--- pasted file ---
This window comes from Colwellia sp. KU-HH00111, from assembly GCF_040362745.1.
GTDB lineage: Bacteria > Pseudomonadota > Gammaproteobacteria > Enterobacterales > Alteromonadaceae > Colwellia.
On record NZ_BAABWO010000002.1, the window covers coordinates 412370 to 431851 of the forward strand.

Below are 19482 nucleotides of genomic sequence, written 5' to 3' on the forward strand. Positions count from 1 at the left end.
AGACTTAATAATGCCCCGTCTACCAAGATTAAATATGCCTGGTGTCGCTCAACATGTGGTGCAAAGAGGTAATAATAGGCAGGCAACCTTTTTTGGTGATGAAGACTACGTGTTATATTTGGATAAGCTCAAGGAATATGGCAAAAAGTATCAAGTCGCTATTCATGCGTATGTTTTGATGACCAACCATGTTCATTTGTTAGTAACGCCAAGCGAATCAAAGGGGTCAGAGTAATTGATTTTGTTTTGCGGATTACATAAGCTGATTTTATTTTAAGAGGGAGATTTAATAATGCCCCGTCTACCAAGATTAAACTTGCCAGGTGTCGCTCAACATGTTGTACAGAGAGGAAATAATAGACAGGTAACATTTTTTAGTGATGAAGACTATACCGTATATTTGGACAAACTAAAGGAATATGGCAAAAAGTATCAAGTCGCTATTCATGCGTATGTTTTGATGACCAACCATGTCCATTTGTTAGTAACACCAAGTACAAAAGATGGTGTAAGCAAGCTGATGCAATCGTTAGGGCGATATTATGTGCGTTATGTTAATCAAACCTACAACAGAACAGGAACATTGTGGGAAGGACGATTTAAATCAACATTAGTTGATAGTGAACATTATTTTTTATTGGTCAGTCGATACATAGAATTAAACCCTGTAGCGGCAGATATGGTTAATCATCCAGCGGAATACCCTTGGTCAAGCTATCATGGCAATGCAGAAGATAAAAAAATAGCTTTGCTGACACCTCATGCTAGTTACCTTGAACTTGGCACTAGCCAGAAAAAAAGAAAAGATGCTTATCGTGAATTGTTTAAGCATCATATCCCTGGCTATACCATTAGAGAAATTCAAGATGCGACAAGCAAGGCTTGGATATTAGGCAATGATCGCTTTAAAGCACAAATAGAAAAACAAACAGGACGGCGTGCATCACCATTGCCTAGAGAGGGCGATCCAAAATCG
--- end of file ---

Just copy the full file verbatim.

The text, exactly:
This window comes from Colwellia sp. KU-HH00111, from assembly GCF_040362745.1.
GTDB lineage: Bacteria > Pseudomonadota > Gammaproteobacteria > Enterobacterales > Alteromonadaceae > Colwellia.
On record NZ_BAABWO010000002.1, the window covers coordinates 412370 to 431851 of the forward strand.

Below are 19482 nucleotides of genomic sequence, written 5' to 3' on the forward strand. Positions count from 1 at the left end.
AGACTTAATAATGCCCCGTCTACCAAGATTAAATATGCCTGGTGTCGCTCAACATGTGGTGCAAAGAGGTAATAATAGGCAGGCAACCTTTTTTGGTGATGAAGACTACGTGTTATATTTGGATAAGCTCAAGGAATATGGCAAAAAGTATCAAGTCGCTATTCATGCGTATGTTTTGATGACCAACCATGTTCATTTGTTAGTAACGCCAAGCGAATCAAAGGGGTCAGAGTAATTGATTTTGTTTTGCGGATTACATAAGCTGATTTTATTTTAAGAGGGAGATTTAATAATGCCCCGTCTACCAAGATTAAACTTGCCAGGTGTCGCTCAACATGTTGTACAGAGAGGAAATAATAGACAGGTAACATTTTTTAGTGATGAAGACTATACCGTATATTTGGACAAACTAAAGGAATATGGCAAAAAGTATCAAGTCGCTATTCATGCGTATGTTTTGATGACCAACCATGTCCATTTGTTAGTAACACCAAGTACAAAAGATGGTGTAAGCAAGCTGATGCAATCGTTAGGGCGATATTATGTGCGTTATGTTAATCAAACCTACAACAGAACAGGAACATTGTGGGAAGGACGATTTAAATCAACATTAGTTGATAGTGAACATTATTTTTTATTGGTCAGTCGATACATAGAATTAAACCCTGTAGCGGCAGATATGGTTAATCATCCAGCGGAATACCCTTGGTCAAGCTATCATGGCAATGCAGAAGATAAAAAAATAGCTTTGCTGACACCTCATGCTAGTTACCTTGAACTTGGCACTAGCCAGAAAAAAAGAAAAGATGCTTATCGTGAATTGTTTAAGCATCATATCCCTGGCTATACCATTAGAGAAATTCAAGATGCGACAAGCAAGGCTTGGATATTAGGCAATGATCGCTTTAAAGCACAAATAGAAAAACAAACAGGACGGCGTGCATCACCATTGCCTAGAGAGGGCGATCCAAAATCG